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When integrating submodule-releases into parent projects I regularly encounter bugs which are only visible and triggered when integrated. This is normal. Bugs are normal. We debug them, fix them and submit them into the submodule.

Now it happened several times that such fixes are overwritten by a submodule-developer later on and reoccur in the project which integrated this submodule.

Over time and due to virtually no intelligent tracking of their behavior and their symptoms it happens that it was forgotten and it is fixed again. This is extremely time-consuming especially if it is tricky one.

Hence my question: how can I technically store the 'behavior' of a bug to be "reminded" when I see its symptoms again?

Is there a tool which addresses my problem. Anything I can used to categorize fixed bugs by symptoms?

One idea I had was to extend a static-analyser (such as coverity or clang-analyzer) with custom-patterns. This would not address the behavior/symptoms-approach but I could analyze the code during compilation with patterns created during the first fixing: "if this code is written in a certain way it is not good". In my experience I could address quite an amount of bugs this way, but not all of them.

I added C and C++ tags as these are the languages I'm using.

UPDATE: As there were questions in the comments: We are using git. and the bugs which are re-appearing are committed months or even years after their first correction.

UPDATE: we are using Mantis for bug-tracking.

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If you are using a version control system e.g git with a policy were developers are responsible to use latest snapshot, then possibly this can be avoided easily. This doesn't solve your issue entirely though. Between git commits can have corresponding bug numbers mapped as well. –  useratuniv Oct 24 '12 at 14:21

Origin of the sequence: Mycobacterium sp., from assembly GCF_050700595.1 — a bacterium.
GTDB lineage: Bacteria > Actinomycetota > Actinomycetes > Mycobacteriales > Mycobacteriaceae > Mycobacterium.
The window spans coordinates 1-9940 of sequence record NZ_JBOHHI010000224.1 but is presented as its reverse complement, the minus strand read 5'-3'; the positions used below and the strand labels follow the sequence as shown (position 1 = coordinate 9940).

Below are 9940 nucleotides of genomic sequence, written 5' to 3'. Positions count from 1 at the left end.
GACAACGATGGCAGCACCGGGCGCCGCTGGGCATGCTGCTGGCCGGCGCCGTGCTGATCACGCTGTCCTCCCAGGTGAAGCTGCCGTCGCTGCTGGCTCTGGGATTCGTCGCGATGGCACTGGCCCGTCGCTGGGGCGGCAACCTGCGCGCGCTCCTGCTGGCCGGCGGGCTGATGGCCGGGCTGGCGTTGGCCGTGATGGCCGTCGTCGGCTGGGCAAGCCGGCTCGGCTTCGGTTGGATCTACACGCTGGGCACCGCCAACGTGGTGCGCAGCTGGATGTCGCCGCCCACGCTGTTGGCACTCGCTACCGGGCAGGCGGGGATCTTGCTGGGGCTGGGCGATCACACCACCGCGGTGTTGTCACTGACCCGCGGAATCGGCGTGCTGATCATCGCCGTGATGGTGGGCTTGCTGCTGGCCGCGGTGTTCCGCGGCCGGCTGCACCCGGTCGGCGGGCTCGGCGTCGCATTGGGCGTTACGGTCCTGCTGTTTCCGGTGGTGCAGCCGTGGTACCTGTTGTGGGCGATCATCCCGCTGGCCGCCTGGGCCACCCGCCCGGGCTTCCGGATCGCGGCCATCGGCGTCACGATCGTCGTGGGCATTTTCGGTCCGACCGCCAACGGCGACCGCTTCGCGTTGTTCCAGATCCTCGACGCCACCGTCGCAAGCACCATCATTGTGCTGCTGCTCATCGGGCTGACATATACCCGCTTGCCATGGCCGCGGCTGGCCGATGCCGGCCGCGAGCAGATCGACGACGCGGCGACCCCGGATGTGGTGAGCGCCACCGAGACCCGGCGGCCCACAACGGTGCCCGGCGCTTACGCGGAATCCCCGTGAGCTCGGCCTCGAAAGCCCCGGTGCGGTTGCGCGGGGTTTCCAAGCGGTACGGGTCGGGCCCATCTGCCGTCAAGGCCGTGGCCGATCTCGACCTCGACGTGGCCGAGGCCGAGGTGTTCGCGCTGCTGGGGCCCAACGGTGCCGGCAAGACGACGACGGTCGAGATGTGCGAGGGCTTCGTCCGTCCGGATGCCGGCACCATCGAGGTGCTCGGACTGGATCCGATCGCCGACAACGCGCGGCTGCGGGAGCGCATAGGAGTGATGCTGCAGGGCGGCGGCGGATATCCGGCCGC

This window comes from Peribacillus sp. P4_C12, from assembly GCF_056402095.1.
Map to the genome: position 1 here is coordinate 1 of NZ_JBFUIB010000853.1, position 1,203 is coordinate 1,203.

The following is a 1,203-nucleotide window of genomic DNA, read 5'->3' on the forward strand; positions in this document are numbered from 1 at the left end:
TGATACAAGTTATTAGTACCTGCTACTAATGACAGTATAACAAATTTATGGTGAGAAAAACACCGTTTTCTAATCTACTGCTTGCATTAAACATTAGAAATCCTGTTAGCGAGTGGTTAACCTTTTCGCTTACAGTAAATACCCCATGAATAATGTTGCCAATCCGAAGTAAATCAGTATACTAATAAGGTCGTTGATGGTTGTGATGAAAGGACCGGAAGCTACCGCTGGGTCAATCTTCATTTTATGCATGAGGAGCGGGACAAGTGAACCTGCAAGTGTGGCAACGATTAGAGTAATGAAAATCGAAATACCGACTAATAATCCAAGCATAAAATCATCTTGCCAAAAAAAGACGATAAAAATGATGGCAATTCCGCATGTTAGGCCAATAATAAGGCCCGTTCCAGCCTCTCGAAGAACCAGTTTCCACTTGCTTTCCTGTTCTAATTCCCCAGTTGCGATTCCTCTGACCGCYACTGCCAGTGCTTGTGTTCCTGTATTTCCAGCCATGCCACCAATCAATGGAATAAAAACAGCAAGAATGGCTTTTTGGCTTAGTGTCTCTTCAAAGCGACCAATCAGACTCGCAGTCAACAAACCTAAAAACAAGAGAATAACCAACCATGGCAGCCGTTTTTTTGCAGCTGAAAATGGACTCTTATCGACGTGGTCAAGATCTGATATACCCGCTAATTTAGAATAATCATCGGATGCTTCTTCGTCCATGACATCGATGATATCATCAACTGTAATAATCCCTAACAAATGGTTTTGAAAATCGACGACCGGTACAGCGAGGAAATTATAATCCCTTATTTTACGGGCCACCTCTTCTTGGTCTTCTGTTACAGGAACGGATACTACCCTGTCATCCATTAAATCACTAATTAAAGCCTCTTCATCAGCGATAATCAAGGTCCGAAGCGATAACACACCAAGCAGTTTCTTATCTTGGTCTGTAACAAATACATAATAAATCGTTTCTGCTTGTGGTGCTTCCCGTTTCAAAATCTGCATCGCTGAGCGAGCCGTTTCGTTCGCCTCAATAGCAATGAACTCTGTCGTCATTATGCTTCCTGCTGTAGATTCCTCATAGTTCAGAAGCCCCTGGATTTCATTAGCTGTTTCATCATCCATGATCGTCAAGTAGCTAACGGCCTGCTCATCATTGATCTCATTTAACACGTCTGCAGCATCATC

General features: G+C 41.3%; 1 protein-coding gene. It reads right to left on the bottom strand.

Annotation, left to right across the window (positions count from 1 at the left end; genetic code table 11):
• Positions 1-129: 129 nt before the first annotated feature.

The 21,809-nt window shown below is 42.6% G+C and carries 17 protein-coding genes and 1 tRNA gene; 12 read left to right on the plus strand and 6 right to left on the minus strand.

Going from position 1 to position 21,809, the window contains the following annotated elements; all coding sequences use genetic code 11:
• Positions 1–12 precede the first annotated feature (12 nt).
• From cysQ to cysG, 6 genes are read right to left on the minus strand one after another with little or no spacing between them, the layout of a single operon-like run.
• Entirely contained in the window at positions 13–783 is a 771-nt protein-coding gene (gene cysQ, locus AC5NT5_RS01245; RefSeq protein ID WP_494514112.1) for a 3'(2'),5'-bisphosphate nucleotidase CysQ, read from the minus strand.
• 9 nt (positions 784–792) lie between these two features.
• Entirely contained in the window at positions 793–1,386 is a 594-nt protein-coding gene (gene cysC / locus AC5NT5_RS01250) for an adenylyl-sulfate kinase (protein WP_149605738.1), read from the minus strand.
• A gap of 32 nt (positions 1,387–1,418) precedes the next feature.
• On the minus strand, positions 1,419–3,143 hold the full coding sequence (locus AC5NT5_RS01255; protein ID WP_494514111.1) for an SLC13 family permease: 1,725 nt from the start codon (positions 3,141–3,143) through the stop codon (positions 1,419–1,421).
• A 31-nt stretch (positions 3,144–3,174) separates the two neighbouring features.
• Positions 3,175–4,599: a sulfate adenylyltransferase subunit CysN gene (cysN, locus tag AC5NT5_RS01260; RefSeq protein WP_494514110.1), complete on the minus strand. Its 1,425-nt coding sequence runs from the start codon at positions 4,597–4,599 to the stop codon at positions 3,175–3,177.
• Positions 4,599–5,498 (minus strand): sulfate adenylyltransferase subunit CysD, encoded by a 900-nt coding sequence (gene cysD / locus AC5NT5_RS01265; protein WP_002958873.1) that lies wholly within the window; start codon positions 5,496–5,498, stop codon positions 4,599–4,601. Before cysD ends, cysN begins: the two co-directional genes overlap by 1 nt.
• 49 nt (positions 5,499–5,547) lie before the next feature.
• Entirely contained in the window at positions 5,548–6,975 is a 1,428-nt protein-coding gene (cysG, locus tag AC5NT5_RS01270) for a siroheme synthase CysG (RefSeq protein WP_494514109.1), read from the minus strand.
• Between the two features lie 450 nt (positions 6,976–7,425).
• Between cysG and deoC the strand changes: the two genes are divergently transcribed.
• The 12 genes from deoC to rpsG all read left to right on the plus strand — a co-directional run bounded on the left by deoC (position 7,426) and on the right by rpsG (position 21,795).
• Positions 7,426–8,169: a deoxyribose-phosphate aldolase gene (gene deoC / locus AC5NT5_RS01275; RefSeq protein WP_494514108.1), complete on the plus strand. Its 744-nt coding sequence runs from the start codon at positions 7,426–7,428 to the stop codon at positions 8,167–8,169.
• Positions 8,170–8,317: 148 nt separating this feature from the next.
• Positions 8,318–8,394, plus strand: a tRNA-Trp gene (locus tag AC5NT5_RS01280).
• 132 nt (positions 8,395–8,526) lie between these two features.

Adding unit tests with a reference to the bug, when it is fixed. –  Olaf Dietsche Oct 24 '12 at 14:23
    
Which source control system are you using and do developers know how to use it? The implication of what you say is that you are integrating sub-modules that are derived from out-of-date sources. After you have integrated a sub-module and fixed its bugs, your developers should not be able to check-in any new changes based upon older versions of that sub-module. –  William Morris Oct 24 '12 at 14:36
    
@OlafDietsche The project is a firmware for a complex hardware. Due to certain constraints I'm very limited with unit-testing. IOW: you're right some of the bugs I can find like that (and we do already), but some of them I only observe by their behavior when running the full-system. –  Patrick B. Oct 24 '12 at 14:36

1 Answer 1

This is not a tool, but rather a process. I have used BFV (Bug Fix Verification) tests to do this. Everytime you fix a bug, you add an automated BFV test for it. The name of the test would be BFV#bugno - this is the bug number in the bug database. As part of all builds which are given to testing, run all BFV tests as part of regression testing. If BFV2042 fails, you can look up Bug#2042 in your bug database to be reminded about it. If you are running regression tests before accepting merges from submodule branches, then it's even better.

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